Doctor of Leadership in Global Perspectives: Crafting Ministry in an Interconnected World

Pondering At Leisure

Written by: on November 9, 2023

In a conversation with my dad this week, he asked what we were reading in our DLPG class.  “Maps of Meaning, by Jordan Peterson,” I replied. He said he was familiar with the title, as it is one of his grandsons Nic’s favorite books.  Nic was a philosophy major and often could be found in a coffee shop with his professors, enjoying conversation about the class readings and pondering the writings of authors such as clinical psychologist and professor, Jordan Peterson.  My dad said he enjoys talking to Nic about his various readings, because then he doesn’t have to read the books.  Nic can summarize them and also deliver concise reviews and assessments. I found myself wishing Nic had time to meet with me this week, as, similar to my dad, I would appreciate a summary and concise review of Peterson’s Maps of Meaning: The Architecture of Belief.

Maps of Meaning

Jordan Peterson, in his book, Maps of Meaning, has tried to create a detailed, all-encompassing manual to describe how people make meaning in their lives. He draws upon psychology, mythology, religion, and philosophy and some of his main themes touch on chaos and order, archetypes, religion and belief, the hero’s journey, and the power of language and communication.[1] Peterson’s motivation for writing can be seen in roots reaching back to the collapse of his ideals as a youth. Describing this time, he said, “All my beliefs – which had lent order to the chaos of my existence, at least temporarily – had proved illusory; I could no longer see the sense in things. I was cast adrift; I did not know what to do or what to think.”[2]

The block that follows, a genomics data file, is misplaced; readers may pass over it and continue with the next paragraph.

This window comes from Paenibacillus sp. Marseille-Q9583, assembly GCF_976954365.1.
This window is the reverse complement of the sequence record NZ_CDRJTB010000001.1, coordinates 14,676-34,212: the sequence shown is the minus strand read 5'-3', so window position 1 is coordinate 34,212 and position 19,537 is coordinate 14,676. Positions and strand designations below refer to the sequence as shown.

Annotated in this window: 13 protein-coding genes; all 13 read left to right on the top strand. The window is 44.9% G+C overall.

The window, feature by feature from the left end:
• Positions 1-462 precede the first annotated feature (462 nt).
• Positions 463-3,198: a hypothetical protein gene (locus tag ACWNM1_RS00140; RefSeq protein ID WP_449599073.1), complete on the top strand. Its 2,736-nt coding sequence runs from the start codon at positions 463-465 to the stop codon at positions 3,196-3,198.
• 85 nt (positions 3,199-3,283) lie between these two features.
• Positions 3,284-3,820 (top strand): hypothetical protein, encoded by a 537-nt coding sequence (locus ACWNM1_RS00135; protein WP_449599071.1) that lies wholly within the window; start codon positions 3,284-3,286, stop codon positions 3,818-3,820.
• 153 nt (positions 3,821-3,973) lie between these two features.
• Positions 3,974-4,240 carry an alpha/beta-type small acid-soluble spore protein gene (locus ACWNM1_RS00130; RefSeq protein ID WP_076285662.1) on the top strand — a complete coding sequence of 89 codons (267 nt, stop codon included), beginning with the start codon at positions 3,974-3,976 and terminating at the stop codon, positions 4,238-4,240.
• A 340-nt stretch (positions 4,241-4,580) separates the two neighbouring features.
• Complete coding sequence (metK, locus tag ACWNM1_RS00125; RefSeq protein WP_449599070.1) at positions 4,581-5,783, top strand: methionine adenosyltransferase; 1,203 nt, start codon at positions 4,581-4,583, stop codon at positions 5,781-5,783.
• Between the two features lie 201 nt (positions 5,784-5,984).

In response to this original collapse, Peterson has delved into an extremely descriptive and thorough discussion of human morals and belief, political insanity and the human capacity for evil, and human fear of the unknown and the lengths we will go to maintain our sense of order.[3] Maps of Meaning is lengthy and not easily summed up and described. One reviewer noted, “This is not a book to be abstracted and summarized.” The reviewer went on to “express the hope that curious souls would nevertheless discover this curious book and savor it ’at leisure.’”[4]

Thoughts upon Encountering Peterson’s Writings

Engaging Peterson’s book launched me into my own train of thought regarding how we as human beings create meaning in our lives. Sometimes we grasp desperately for meaning, fearful of losing our perception of stability and control. Other times, we strive to create meaning, confident in our individual and communal “map making” skills. I wondered, “Has God wired us to seek meaning?” And if so, how do we know where to seek? Could it be that God has also wired into us the answers to our quest for meaning?

I think we are created to find meaning in God.  But I do wonder, if this is true, why do so many people seek meaning elsewhere? I’ll leave this topic for a future blog, but at the moment I’m curious and I wonder, given our human desire to seek meaning, what opportunities exist for the church to offer relevant experiences for people in which they can encounter the One who wired them for meaning?

An Opportunity for the Church?